Justa spoonful of sugar


Justa spoonful of sugar: In the press release announcing her appearance in Maxim Magazine, Mariah Carey says, “I know I have this image that’s sexy. But I’m basically like Mary Poppins. That’s my nickname! I’m prudish.” Somebody stop me before I say something I shouldn’t. (Update: Someone e-mailed me to make sure I was not referring to a similarly-named “prude” who is running for governor of California. I can assure you I would never stoop to such gratuitous linking.)

rexblog, the novel:

rexbog, the novel: You’ll recall the earlier post about all the magazine-genre books. Now NYT Magazine contributor Joyce Chang explains the phenomenon in a satirical essay. It includes this great description of how to describe ones writing style: “Jay McInerney meets Jane Austen.”


Working at a magazine is like social boot camp. It teaches you how to dress, where to go, who to know and what to talk about, and certainly, if nothing else, it slims you down by virtue of peer pressure and stress.

Fighting words

Fighting words: Here’s an update on the “Maxim for military men” vaporzine I first blogged last month, Drill Magazine: You may remember it’s the magazine targeting soldiers whose editor’s closest brush with service was when he, “once donated to the Salvation Army.”

Now, the Financial Times sheds a little more light on the vaporzine concept while adding to Mr. Vaporzine’s ability to continue his prediction (retired-general-pundit-style) that it’s a dud missle.

As I explained in my first post, the British custom(er) publisher John Brown is producing the “magazine.” I suggested that if it were a sponsored, customer magazine, it may have more of a chance to survive than the surface facts suggest. However, the FT’s article gives JBCB’s Simon Chappel the opportunity to make the “why this makes sense” explanation and this is what he says:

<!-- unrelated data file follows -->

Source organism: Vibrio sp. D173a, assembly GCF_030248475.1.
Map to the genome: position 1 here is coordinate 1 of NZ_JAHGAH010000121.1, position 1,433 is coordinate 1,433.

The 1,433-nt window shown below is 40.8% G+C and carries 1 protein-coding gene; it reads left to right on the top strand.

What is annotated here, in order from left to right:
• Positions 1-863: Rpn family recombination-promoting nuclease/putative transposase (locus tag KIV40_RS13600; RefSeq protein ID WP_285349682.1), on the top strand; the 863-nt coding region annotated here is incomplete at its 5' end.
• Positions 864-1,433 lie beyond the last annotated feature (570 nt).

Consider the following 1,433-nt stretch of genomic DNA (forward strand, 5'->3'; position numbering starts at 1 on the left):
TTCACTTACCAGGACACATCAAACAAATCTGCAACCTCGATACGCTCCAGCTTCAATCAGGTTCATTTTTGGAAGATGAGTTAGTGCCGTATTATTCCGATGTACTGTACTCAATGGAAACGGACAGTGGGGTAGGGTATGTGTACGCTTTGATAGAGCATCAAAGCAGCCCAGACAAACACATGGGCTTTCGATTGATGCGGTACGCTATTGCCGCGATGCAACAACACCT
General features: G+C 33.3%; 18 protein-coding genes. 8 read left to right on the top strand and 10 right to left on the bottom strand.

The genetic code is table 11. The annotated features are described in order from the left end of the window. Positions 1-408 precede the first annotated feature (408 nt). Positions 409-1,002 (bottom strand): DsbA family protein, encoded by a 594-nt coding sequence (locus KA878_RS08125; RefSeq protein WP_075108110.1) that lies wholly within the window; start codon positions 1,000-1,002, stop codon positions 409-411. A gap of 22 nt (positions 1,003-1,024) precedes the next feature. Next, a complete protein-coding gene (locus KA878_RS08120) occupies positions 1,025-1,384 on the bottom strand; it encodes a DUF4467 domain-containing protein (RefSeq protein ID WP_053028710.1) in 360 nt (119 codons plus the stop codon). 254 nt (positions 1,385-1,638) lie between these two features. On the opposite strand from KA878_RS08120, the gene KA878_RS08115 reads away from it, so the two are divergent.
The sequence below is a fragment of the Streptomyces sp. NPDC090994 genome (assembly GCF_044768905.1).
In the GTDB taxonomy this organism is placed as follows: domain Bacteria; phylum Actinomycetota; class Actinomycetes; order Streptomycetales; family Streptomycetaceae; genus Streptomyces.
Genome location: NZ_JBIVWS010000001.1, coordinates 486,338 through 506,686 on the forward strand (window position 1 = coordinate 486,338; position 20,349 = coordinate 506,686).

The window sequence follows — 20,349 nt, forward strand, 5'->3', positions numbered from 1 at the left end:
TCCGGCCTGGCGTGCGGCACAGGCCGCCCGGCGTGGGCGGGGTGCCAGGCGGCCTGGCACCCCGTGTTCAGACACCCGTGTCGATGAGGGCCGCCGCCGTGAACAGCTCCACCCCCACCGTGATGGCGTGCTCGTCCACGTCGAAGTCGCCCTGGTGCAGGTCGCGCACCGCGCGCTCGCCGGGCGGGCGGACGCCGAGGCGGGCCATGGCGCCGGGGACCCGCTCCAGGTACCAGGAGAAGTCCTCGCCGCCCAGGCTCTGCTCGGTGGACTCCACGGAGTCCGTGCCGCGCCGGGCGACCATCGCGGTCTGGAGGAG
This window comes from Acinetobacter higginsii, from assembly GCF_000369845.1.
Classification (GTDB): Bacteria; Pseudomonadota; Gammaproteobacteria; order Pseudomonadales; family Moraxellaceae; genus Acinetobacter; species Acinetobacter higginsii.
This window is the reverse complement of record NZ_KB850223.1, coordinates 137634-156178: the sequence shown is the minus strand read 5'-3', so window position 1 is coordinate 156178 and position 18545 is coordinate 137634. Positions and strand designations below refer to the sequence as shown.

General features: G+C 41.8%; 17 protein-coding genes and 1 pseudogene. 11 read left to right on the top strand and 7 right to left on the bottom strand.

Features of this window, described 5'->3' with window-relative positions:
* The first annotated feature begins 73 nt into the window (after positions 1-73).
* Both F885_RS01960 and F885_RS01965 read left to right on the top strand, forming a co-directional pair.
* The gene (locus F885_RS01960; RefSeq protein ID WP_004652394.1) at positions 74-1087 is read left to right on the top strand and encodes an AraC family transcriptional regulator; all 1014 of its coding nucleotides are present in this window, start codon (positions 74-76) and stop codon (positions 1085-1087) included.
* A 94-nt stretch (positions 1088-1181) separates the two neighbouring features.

“The UK is way ahead of the U.S. in customer publishing. The quality of the creative in the U.S. is far behind.”

Okay. That does it. Them’s fighting words. Mr. Chappel has done nothing to explain why a customer publisher from the U.K. known primarily for women’s retail and other shopping-oriented magazines is uniquely qualified to produce a newsstand distributed magazine (that is not a customer magazine) for U.S. military personnel. Why didn’t he just say that John Brown once donated some old magazines to the Salvation Army?

Also, according to the FT, “JBCP was introduced to the deal through links with two U.S. entrepreneurs, whom Chappell declines to name.”

I’ll throw a flag on that one, too. If John Brown is publishing this for two U.S. entrepreneurs, why can’t they be named? Why go stealth?

If this isn’t a customer magazine, Mr. Vaporzine still predicts John Brown’s hobby will soon lie a-mouldering in the grave.